The million dollar question with the housing crisis debate is when will relief come to the most vulnerable citizens like senior citizens on fixed incomes and minority groups who tend to be the hardest hit by gentrification and displacement. The issue with cities like San Francisco and New York is that they might need to build housing at an ungodly clip in order to help the most vulnerable. This is probably not going to happen and is also financially impossible because the current building trend goes for luxury condos and the condo developers also have reasons to want a slower market. Financing money can also dry up and leave a lot of buildings in incomplete states. A condo was being built across from LeeEsq’s building in Brooklyn. The money for the condo dried up around 2007-2008 and the developers just kept the project in an incomplete state until 2014 when they got financing to complete the construction. Vulnerable citizens like people on fixed incomes and minority groups have no reason to be pro-building if the lower housing prices are ten or twenty years down the road. That is too far down the road and hypothetical for people to get excited about. Part of the solution to getting more building done might be a kind of grand bargain that actively seeks to reduce displacement while the building occurs. Saying “you can come back in ten or twenty years” is not going to cut it. The pro-building crowd seems loathe to do anything that might slightly go against a market based solution.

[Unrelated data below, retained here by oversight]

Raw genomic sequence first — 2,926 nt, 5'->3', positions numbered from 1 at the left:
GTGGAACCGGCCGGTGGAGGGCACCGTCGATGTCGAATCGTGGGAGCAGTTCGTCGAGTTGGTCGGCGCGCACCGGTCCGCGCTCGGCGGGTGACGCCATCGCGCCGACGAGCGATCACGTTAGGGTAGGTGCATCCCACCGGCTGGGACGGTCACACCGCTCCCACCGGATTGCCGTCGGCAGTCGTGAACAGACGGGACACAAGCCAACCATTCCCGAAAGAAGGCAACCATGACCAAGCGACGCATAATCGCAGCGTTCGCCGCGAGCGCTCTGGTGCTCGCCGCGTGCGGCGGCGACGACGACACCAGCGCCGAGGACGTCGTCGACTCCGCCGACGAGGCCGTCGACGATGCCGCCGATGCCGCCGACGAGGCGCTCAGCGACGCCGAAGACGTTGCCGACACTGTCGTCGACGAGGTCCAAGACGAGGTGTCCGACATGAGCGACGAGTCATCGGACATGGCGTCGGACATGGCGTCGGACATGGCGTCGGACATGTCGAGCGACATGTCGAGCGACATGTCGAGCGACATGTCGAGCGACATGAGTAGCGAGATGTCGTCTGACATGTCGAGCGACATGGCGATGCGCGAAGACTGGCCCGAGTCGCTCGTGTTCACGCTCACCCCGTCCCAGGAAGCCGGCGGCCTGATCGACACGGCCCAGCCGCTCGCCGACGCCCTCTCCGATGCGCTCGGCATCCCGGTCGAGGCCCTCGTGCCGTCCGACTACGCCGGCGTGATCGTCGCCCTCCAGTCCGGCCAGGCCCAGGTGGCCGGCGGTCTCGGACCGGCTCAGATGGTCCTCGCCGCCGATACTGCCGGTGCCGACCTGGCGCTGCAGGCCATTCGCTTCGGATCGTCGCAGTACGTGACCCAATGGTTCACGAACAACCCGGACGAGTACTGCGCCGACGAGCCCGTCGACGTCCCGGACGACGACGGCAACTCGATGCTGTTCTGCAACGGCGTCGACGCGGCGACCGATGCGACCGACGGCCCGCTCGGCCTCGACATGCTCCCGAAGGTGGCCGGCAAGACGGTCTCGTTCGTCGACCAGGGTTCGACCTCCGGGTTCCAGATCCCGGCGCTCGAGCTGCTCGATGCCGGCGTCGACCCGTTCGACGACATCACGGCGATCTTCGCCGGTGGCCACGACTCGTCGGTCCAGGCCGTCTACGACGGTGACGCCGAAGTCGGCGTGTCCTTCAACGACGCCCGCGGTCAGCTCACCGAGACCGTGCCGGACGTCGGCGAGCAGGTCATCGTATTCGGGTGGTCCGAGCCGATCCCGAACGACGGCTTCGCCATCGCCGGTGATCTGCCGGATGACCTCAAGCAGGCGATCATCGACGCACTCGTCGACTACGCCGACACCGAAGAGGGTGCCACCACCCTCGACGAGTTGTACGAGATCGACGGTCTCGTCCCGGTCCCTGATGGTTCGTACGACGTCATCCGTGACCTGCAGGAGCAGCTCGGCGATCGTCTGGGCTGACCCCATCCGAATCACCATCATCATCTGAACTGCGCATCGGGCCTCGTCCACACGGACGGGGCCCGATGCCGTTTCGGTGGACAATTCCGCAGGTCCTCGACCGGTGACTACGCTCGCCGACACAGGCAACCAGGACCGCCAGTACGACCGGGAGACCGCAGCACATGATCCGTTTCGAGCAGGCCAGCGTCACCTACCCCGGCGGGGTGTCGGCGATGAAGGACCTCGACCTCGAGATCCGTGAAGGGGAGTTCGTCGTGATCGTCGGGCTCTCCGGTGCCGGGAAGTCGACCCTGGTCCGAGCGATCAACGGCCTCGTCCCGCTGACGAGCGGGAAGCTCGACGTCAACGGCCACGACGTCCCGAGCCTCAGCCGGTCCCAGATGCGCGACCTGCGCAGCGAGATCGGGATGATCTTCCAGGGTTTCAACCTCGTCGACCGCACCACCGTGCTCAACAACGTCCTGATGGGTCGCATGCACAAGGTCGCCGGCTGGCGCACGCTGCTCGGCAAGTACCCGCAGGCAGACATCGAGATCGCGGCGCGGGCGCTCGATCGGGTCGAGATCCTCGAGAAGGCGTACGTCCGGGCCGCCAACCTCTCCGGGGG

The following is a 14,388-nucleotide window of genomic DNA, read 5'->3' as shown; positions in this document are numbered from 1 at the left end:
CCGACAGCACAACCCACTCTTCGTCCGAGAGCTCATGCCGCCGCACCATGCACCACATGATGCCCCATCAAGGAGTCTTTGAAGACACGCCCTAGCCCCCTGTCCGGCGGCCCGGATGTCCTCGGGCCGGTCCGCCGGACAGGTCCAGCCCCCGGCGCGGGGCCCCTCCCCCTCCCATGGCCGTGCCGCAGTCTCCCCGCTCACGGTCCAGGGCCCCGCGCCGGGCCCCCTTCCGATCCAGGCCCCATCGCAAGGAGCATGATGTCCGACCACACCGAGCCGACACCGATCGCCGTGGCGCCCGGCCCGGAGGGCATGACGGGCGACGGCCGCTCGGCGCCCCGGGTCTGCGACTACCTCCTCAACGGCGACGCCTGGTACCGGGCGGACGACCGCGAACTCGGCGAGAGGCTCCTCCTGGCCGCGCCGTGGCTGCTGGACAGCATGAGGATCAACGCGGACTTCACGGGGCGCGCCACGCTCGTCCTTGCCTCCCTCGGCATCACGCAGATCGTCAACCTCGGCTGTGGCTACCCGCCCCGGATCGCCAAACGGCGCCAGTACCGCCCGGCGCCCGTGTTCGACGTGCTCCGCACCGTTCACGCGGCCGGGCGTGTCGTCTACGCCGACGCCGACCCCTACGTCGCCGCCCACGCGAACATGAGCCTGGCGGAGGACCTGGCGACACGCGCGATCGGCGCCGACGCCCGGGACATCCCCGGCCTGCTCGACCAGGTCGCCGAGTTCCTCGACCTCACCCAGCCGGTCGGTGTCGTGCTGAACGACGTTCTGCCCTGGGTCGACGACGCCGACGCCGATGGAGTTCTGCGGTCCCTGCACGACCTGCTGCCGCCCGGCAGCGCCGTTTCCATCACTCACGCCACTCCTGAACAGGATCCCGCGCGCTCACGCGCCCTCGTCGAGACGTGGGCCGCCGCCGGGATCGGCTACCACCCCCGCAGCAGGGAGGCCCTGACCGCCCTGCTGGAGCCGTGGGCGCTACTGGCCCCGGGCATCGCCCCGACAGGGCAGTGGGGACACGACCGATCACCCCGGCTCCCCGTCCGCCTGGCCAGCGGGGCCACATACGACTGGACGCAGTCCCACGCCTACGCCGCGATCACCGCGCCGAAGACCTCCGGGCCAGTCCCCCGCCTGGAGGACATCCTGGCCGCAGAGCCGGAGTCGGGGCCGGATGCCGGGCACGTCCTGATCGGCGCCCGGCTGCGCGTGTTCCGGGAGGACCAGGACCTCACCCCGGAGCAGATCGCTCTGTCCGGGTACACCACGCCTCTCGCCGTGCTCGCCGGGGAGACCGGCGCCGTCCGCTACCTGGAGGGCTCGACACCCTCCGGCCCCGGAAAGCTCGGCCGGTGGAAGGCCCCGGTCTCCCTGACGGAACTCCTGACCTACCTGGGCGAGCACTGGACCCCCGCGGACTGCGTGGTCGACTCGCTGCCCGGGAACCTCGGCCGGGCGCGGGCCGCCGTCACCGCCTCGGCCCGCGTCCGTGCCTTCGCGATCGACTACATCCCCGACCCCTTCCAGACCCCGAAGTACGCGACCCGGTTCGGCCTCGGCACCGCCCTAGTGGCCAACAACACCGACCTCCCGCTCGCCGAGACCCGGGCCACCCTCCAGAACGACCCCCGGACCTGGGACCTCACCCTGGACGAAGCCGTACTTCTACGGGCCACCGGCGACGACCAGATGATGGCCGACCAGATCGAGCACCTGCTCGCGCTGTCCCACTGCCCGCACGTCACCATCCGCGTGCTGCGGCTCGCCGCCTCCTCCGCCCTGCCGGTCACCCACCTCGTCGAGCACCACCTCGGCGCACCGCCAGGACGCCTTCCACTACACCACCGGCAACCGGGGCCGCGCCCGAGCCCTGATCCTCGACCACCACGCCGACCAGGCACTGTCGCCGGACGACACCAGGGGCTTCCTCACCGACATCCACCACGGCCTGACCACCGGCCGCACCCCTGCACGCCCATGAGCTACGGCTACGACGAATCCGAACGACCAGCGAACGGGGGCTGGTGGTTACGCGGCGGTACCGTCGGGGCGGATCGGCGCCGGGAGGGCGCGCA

Sadly, I am not sure what kind of grand bargain can happen because the housing market involves too many working parts. You have renters, home owners, developers, and landlords. Each of these groups has different goals and ends but something is going to be done for renters while the housing gets build. Perhaps anti-eviction laws? Maybe encouraging home ownership is bad policy, but the replacement policy is going to need to make long-term renting possible. Young people might be able to move every year or every other year, but this is harder for older people. The reason I get frustrated with Matt Yglesias is that he seems to think moving year to year is just as easy at 57 or 73 as it is at 24. I think that there is a valid role for government regulation and policy to ensure security and stability especially for vulnerable citizens like the elderly. People should not be taken away from their support networks.
Affordable housing is a long term crisis for many Americans. A significant number of renters in the United States pay more than 50 percent of their income to rent. The recommended rate is 30 percent of income should go to rent. The problem seems like it is going to get worse before it gets better. The only thing that would make San Francisco more affordable1 is probably a huge slump and burst in the current tech boom. A lot of things need to be done but no one seems willing to compromise to make these things happen. I remain convinced that the best solution is going to involve streamlining the building permit process along with regulations to help current renters even if this goes against free market ideology.
Image by Dizzy Atmosphere
Image by Davide D’Amico